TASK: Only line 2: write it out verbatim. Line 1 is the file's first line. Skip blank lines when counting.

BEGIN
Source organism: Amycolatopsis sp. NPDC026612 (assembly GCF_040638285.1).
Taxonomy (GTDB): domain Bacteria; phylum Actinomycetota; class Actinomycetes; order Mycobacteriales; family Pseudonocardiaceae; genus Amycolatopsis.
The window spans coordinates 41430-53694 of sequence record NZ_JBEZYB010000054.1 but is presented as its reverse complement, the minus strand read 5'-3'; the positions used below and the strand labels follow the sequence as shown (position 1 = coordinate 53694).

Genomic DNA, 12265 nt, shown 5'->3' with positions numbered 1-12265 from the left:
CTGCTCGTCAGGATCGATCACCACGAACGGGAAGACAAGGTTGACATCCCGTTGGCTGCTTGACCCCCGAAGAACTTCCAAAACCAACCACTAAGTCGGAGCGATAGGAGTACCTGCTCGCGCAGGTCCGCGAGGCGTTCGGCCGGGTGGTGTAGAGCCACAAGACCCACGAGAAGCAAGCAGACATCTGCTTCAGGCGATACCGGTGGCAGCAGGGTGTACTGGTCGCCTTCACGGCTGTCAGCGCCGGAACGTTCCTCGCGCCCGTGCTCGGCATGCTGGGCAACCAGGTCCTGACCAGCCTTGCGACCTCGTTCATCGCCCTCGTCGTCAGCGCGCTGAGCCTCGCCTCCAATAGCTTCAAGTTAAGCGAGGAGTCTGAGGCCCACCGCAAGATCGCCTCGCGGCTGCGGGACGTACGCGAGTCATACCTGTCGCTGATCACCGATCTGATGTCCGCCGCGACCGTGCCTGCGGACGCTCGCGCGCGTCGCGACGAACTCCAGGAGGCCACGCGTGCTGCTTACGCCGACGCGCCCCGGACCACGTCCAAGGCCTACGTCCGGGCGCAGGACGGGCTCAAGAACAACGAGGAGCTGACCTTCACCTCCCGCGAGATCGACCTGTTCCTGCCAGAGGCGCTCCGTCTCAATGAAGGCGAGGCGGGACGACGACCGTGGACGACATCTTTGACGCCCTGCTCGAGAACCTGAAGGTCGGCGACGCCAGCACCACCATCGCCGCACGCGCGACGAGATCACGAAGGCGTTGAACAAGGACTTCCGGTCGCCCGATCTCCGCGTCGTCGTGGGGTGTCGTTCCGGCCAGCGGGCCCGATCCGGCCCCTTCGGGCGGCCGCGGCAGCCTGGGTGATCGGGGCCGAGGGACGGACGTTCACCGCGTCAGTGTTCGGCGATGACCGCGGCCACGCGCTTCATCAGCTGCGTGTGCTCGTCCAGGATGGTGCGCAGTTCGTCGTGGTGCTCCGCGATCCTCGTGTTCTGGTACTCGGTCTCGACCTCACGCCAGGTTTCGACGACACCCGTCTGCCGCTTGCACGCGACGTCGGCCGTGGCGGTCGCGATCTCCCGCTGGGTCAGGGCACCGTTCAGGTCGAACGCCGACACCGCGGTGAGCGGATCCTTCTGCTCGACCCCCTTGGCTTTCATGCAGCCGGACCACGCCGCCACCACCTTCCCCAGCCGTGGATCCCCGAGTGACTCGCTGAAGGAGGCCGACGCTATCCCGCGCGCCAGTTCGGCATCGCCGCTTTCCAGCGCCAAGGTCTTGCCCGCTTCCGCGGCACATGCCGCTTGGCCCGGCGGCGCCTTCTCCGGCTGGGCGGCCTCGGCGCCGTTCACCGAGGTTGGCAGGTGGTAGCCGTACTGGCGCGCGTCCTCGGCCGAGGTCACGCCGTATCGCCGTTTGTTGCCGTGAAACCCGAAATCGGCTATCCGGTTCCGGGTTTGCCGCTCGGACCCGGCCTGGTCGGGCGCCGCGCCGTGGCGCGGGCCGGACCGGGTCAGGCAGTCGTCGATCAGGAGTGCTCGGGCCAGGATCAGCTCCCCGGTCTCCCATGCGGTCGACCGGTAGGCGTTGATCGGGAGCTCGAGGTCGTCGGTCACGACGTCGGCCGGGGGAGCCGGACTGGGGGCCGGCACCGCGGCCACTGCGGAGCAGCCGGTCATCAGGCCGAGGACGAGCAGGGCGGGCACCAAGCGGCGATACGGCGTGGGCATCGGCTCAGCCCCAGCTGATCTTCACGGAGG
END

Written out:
Taxonomy (GTDB): domain Bacteria; phylum Actinomycetota; class Actinomycetes; order Mycobacteriales; family Pseudonocardiaceae; genus Amycolatopsis.